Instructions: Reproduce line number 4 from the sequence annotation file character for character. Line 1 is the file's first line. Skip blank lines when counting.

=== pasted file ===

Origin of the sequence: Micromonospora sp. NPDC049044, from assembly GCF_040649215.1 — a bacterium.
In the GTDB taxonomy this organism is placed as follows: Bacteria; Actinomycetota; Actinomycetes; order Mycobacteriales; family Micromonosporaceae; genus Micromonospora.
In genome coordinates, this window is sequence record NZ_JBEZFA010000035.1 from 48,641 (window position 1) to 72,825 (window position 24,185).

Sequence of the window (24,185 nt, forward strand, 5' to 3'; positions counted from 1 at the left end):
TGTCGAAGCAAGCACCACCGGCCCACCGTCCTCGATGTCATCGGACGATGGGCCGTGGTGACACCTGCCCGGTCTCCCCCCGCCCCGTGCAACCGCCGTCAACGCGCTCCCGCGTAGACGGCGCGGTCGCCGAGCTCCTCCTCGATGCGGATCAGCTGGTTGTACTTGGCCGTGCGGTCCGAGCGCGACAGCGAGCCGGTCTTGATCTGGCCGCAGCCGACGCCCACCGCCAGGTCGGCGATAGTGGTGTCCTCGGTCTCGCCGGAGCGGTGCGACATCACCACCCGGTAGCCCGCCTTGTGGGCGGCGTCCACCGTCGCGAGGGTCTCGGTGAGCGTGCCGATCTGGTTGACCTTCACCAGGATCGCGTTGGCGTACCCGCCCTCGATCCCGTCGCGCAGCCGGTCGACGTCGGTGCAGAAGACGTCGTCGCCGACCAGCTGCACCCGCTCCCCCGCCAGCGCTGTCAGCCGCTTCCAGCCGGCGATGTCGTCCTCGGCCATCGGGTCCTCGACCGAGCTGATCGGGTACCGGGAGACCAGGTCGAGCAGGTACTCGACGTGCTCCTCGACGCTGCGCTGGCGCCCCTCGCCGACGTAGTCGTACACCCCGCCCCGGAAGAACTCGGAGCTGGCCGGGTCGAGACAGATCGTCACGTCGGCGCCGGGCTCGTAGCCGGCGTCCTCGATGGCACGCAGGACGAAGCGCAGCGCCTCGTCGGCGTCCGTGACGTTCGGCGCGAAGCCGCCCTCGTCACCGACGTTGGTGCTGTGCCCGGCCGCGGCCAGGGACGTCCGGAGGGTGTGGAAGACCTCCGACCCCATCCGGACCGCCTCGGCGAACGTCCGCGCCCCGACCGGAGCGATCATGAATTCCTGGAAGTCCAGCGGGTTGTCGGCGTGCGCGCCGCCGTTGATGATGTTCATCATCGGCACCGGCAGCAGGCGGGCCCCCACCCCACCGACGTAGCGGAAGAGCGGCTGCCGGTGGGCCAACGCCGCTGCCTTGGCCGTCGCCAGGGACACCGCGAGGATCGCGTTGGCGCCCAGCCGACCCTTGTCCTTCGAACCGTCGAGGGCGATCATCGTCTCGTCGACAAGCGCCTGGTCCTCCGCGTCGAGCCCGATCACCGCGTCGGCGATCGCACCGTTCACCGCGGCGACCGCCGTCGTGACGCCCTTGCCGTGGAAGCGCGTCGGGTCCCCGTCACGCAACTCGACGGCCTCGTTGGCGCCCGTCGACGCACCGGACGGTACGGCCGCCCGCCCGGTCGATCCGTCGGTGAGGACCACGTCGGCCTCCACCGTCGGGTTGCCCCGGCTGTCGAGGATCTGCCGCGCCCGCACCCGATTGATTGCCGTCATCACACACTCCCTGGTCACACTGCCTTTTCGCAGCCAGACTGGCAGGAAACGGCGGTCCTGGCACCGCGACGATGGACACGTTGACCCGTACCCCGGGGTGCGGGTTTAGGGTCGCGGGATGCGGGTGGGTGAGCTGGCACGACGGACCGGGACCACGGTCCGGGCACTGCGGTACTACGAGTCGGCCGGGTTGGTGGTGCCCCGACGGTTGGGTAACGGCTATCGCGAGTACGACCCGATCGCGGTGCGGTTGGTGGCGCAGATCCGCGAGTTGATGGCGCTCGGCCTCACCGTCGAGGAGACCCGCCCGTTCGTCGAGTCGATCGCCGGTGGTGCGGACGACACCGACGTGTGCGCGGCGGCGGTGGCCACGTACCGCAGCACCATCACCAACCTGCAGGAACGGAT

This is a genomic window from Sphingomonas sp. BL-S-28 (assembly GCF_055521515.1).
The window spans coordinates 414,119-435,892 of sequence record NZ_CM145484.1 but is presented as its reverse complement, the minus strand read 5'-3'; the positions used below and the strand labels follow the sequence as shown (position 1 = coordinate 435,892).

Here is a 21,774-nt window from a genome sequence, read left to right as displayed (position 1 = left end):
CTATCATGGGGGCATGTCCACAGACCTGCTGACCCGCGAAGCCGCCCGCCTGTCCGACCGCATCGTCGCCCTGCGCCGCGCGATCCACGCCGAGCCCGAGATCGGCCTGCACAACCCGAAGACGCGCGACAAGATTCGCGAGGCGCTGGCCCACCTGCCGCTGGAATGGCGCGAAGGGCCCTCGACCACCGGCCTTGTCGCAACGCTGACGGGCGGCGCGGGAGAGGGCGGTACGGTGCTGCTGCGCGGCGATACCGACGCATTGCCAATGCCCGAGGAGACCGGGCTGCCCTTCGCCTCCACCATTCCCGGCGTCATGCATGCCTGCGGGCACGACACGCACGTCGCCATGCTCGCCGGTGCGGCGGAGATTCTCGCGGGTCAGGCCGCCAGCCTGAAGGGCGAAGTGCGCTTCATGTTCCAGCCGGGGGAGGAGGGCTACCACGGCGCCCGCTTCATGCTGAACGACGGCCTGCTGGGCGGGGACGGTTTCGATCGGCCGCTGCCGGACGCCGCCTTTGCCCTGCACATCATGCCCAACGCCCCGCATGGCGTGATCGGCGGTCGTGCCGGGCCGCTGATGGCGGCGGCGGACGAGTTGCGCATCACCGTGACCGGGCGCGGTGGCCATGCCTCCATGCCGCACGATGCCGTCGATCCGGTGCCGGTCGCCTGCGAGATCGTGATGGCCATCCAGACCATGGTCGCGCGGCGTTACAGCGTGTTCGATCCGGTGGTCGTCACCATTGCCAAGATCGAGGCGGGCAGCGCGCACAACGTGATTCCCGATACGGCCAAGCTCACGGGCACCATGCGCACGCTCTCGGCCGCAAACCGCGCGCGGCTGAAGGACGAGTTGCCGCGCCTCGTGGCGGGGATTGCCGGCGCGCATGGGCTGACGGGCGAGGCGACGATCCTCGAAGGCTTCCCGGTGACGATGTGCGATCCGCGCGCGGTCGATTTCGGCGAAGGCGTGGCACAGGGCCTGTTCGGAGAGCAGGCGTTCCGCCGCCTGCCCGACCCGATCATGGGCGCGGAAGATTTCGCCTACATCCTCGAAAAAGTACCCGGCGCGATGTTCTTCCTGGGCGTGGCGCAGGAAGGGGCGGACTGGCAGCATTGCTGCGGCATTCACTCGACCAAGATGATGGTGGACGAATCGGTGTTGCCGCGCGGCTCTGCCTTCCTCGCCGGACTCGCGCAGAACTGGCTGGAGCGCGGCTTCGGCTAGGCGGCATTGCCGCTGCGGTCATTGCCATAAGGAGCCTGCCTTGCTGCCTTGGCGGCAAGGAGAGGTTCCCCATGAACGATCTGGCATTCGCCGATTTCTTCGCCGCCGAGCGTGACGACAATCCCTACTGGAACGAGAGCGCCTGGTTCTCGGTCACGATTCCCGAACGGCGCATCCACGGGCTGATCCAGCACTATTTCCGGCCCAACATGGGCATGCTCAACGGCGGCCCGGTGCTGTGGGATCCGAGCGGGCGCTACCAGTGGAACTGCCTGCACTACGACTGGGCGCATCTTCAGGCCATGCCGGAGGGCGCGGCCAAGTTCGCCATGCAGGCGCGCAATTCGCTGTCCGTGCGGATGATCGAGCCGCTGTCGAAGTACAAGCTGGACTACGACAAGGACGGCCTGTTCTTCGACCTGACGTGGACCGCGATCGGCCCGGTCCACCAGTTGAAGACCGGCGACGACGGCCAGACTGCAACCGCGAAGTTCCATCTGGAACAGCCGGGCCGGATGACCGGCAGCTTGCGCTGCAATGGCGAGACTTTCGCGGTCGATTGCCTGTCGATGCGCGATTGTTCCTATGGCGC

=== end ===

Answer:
Sequence of the window (24,185 nt, forward strand, 5' to 3'; positions counted from 1 at the left end):